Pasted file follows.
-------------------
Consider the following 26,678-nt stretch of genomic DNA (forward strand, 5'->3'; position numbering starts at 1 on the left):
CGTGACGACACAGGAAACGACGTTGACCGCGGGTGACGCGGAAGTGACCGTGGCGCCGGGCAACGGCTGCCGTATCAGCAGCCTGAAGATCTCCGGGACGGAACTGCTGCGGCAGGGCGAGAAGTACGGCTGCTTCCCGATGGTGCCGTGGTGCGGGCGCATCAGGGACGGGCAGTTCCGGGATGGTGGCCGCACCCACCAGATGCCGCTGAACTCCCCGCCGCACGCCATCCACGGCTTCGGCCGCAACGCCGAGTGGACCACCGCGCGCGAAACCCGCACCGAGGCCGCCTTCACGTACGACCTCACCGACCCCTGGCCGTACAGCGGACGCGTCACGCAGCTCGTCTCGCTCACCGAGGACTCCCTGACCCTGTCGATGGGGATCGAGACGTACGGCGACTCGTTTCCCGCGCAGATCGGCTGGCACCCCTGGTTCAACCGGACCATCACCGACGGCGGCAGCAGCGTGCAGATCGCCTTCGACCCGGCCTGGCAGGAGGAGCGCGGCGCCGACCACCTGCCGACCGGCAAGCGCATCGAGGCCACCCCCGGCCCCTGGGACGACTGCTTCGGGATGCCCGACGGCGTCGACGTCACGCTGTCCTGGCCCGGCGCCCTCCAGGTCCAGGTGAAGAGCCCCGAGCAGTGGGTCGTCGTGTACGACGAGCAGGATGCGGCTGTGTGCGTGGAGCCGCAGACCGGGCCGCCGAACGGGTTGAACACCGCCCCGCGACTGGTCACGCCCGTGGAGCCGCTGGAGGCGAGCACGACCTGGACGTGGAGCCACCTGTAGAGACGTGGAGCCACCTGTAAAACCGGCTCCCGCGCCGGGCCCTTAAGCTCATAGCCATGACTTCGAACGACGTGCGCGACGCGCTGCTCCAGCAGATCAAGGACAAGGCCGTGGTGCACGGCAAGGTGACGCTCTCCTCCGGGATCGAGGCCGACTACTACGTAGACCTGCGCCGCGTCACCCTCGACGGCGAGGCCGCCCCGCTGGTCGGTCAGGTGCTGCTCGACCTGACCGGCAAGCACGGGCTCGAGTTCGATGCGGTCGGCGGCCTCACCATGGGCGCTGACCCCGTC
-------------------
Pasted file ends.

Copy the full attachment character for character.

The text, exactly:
Consider the following 26,678-nt stretch of genomic DNA (forward strand, 5'->3'; position numbering starts at 1 on the left):
CGTGACGACACAGGAAACGACGTTGACCGCGGGTGACGCGGAAGTGACCGTGGCGCCGGGCAACGGCTGCCGTATCAGCAGCCTGAAGATCTCCGGGACGGAACTGCTGCGGCAGGGCGAGAAGTACGGCTGCTTCCCGATGGTGCCGTGGTGCGGGCGCATCAGGGACGGGCAGTTCCGGGATGGTGGCCGCACCCACCAGATGCCGCTGAACTCCCCGCCGCACGCCATCCACGGCTTCGGCCGCAACGCCGAGTGGACCACCGCGCGCGAAACCCGCACCGAGGCCGCCTTCACGTACGACCTCACCGACCCCTGGCCGTACAGCGGACGCGTCACGCAGCTCGTCTCGCTCACCGAGGACTCCCTGACCCTGTCGATGGGGATCGAGACGTACGGCGACTCGTTTCCCGCGCAGATCGGCTGGCACCCCTGGTTCAACCGGACCATCACCGACGGCGGCAGCAGCGTGCAGATCGCCTTCGACCCGGCCTGGCAGGAGGAGCGCGGCGCCGACCACCTGCCGACCGGCAAGCGCATCGAGGCCACCCCCGGCCCCTGGGACGACTGCTTCGGGATGCCCGACGGCGTCGACGTCACGCTGTCCTGGCCCGGCGCCCTCCAGGTCCAGGTGAAGAGCCCCGAGCAGTGGGTCGTCGTGTACGACGAGCAGGATGCGGCTGTGTGCGTGGAGCCGCAGACCGGGCCGCCGAACGGGTTGAACACCGCCCCGCGACTGGTCACGCCCGTGGAGCCGCTGGAGGCGAGCACGACCTGGACGTGGAGCCACCTGTAGAGACGTGGAGCCACCTGTAAAACCGGCTCCCGCGCCGGGCCCTTAAGCTCATAGCCATGACTTCGAACGACGTGCGCGACGCGCTGCTCCAGCAGATCAAGGACAAGGCCGTGGTGCACGGCAAGGTGACGCTCTCCTCCGGGATCGAGGCCGACTACTACGTAGACCTGCGCCGCGTCACCCTCGACGGCGAGGCCGCCCCGCTGGTCGGTCAGGTGCTGCTCGACCTGACCGGCAAGCACGGGCTCGAGTTCGATGCGGTCGGCGGCCTCACCATGGGCGCTGACCCCGTC